Tuesday, June 16, 2009

Let creditors eat equity and be thankful for it

If you lend money to a company, you have a senior claim on the company's assets. Before you’ve underwritten the loan, you checked to make sure you have the appropriate level of asset coverage – the value of the assets is more than sufficient to get your money back. Otherwise you wouldn’t lend the money. That means if the company becomes bankrupt, you as a creditor can start selling. You bring in the bidders and assets get liquidated until you are paid in full.

Wrong. In this brave new world, lenders are scum, and are treated that way. The current administration started the trend with Chrysler. The government decided the union should take priority over the creditors and the creditors have no say in the company’s sale to Fiat. Creditors, take some equity and shut up.

This is equivalent to someone taking out a mortgage, defaulting on it, and then telling the bank the borrower won’t be paying it back. Instead the bank is forced to become a part owner in the house and cousin Vinny also becomes a part owner.

The trend is spreading.

From the WSJ:
Within days of a bankruptcy-court judge's approval of the government's plan to sell Chrysler to Fiat SpA and leave creditors with big losses, a lawyer in the bankruptcy case of the National Hockey League's Phoenix Coyotes invoked Chrysler in trying to push through the speedy sale of the team.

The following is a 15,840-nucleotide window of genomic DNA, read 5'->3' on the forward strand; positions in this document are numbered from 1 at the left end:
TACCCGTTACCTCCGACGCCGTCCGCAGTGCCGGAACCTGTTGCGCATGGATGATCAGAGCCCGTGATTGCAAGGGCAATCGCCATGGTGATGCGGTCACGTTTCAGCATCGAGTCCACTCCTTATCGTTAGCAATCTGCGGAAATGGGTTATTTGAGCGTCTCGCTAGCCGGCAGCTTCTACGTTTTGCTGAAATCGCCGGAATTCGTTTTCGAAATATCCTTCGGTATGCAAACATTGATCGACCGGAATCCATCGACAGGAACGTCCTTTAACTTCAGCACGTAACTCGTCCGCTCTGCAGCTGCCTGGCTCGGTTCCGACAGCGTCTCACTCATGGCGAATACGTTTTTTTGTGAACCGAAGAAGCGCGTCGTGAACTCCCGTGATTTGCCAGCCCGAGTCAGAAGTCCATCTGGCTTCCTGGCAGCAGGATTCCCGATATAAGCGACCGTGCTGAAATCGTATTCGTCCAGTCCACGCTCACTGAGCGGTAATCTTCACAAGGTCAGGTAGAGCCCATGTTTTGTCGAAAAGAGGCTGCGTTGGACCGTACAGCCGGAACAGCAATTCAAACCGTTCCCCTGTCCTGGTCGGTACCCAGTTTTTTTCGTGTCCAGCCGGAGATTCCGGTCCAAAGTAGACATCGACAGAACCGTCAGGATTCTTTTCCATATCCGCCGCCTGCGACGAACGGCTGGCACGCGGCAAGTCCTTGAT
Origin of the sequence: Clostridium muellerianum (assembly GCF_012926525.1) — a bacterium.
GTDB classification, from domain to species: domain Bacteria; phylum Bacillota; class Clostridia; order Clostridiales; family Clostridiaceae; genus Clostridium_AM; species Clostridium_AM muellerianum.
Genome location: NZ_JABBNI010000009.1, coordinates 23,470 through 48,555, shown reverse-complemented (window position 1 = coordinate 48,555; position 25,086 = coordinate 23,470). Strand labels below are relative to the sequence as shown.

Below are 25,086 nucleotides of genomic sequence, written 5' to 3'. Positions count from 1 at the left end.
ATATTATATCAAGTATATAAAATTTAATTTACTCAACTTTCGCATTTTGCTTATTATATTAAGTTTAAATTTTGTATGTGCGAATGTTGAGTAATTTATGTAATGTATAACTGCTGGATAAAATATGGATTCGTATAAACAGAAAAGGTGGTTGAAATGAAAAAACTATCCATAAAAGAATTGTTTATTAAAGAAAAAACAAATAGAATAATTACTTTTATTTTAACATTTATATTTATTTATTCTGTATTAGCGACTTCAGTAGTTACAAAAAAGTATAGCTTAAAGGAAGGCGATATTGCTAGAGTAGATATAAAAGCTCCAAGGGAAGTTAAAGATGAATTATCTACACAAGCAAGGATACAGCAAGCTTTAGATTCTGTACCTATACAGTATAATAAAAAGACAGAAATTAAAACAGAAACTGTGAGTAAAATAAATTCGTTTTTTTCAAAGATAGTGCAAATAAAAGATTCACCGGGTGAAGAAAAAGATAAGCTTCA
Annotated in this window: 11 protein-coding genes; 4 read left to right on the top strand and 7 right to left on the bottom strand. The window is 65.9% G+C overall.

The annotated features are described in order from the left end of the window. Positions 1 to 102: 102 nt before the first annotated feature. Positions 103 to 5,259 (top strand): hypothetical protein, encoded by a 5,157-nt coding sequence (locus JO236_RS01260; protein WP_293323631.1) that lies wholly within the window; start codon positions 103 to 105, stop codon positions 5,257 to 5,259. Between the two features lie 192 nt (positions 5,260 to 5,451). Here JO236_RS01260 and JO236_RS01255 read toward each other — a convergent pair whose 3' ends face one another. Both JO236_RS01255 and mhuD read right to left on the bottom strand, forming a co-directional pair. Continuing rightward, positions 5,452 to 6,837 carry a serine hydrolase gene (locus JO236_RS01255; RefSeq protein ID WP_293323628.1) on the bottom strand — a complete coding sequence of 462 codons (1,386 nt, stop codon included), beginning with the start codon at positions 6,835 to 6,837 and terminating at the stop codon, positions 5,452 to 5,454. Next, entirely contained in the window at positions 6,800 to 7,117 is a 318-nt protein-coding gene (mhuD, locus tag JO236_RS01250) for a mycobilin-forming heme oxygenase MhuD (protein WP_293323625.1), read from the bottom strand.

What happened to creditors having a say in the sale? What happened to getting bidders and trying to extract value?

From the NYTimes:
Six Flags will not sell assets or reduce its workforce as a result of its Chapter 11 bankruptcy filing this weekend, the theme park operator’s chief executive told CNBC on Monday.
“This isn’t a liquidation,” Mark Shapiro told the news service. “This is about the past. This is about debt that’s been around for just too long.”

Hah? Debt has been around too long? What happened to the old notion that when you borrow money, you have to pay it back? If you can’t pay it back, you need to sell assets to pay back as much as possible.

How dare those greedy Wall Street lenders demand to be made whole. Contract law? No, they should be thankful for some equity we stuffed them with. Welcome to the new Obama Republic.
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